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Unions Say CORE Waiver Creates 'Privatized Shadow' Education System

This week, the nine California districts that are applying for their own tailor-made No Child Left Behind waiver met with officials from the U.S. Department of Education to try to seal the deal. Time is of the essence because districts need to make important decisions about the 2013-14 school year—such as whether to contract with tutoring providers under the existing NCLB—that would be affected by a waiver.

How did the meetings go? Rick Miller, the executive director of the California Office to Reform Education (or CORE), told me: "We're still talking and working through technical areas in our request. ED staff has been clarifying comments and making suggestions for us to consider. Overall it's been quite helpful and productive."

No word yet on who exactly they met with at the federal department. (Miller wouldn't say.)

One of the biggest problems likely giving federal officials pause is the lack of support from the local teachers' unions, which wrote a highly critical letter to CORE officials.

The nine unions say they don't like NCLB, but like the CORE waiver plan even less. They say it allows CORE "to establish and operate a privatized 'shadow' system of education in California, making students susceptible to market exploitation and profiteering," according to the June 12 letter, which Sacramento teacher Larry Ferlazzo referenced on his personal blog yesterday (he also blogs for EdWeek). Sacramento is a CORE waiver district.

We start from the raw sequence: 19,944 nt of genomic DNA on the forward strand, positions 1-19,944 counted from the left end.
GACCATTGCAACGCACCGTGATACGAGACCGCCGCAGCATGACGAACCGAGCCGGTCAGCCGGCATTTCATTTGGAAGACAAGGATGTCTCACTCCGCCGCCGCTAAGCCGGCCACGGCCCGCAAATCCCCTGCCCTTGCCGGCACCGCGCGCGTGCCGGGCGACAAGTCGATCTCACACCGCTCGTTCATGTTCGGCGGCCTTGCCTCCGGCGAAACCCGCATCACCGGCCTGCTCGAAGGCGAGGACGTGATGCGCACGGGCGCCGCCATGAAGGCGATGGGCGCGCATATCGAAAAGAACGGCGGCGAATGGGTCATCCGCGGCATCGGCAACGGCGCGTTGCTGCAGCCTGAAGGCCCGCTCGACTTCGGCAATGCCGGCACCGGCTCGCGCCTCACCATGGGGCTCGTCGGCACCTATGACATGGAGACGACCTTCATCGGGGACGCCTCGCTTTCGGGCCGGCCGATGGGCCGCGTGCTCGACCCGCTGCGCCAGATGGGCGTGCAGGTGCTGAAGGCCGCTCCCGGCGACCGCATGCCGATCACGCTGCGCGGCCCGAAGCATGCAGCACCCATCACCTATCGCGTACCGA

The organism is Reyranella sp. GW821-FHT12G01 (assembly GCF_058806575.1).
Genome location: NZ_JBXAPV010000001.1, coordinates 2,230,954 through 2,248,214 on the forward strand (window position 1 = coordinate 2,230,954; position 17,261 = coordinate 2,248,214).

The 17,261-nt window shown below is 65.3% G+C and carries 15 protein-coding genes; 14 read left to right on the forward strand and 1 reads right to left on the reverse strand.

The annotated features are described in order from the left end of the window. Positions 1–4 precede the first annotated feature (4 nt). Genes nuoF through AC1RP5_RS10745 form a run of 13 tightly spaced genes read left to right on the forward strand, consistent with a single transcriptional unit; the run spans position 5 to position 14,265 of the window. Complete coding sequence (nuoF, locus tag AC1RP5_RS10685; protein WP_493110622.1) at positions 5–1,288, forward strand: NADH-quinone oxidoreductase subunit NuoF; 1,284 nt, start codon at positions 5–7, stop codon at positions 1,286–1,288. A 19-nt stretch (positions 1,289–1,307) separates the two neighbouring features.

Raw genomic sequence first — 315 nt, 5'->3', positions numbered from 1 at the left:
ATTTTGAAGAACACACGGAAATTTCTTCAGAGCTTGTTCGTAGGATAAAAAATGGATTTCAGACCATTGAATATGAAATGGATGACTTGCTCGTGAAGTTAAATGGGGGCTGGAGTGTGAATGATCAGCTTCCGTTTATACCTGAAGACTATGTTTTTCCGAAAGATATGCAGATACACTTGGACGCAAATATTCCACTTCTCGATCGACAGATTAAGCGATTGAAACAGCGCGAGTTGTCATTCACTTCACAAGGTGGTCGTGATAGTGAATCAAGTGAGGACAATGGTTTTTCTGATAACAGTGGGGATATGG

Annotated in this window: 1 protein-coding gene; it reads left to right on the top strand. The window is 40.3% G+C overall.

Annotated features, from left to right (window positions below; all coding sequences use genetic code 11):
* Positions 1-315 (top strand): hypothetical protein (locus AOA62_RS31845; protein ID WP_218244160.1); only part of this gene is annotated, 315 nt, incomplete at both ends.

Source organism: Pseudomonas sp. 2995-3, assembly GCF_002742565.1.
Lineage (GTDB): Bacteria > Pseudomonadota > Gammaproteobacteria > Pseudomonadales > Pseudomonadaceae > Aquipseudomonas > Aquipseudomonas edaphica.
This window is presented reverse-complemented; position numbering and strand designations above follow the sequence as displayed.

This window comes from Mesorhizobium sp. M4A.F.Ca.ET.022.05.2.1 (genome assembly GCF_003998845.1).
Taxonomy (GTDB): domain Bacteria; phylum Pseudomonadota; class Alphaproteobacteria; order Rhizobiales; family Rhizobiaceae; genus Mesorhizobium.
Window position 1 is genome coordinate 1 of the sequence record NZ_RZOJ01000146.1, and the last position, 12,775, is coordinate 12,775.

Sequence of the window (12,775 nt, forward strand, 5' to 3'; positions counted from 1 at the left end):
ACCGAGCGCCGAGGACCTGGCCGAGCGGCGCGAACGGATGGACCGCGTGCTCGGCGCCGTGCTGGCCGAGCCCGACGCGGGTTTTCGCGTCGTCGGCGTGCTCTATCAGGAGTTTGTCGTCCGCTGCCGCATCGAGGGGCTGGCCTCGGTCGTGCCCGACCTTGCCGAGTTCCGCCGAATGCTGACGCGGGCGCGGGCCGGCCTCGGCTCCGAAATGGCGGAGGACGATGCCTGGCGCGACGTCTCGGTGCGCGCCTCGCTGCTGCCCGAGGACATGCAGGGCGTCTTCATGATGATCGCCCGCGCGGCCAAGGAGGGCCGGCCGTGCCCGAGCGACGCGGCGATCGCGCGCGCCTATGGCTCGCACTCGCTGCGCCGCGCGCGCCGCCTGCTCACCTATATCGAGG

Specifically, the unions take issue with how the CORE waiver memorandum of understanding was signed by the nine district superintendents—but no other stakeholders, such as unions. They also don't like a mandated teacher-evaluation system they say is in conflict with their ideas on gauging effectiveness, and an incomplete plan for assessments that pays only "lip service" to accountability.

This is a problem for both CORE and federal officials, because implementation of new teacher-evaluation systems tied to student achievement is so important to U.S. Secretary of Education Arne Duncan. It's a requirement to get a waiver, even as the department is allowing some wiggle room in its timeline for implementation.

What would the CORE waiver do? It would allow nine districts to create their own accountability system largely outside of the state of California's, in a more-direct relationship with the federal government. The districts have a plan in which they hold each other responsible for achievement and progress (and lack thereof), with an accountability system that includes multiple measures—not just test scores, but factors such as a school's climate.

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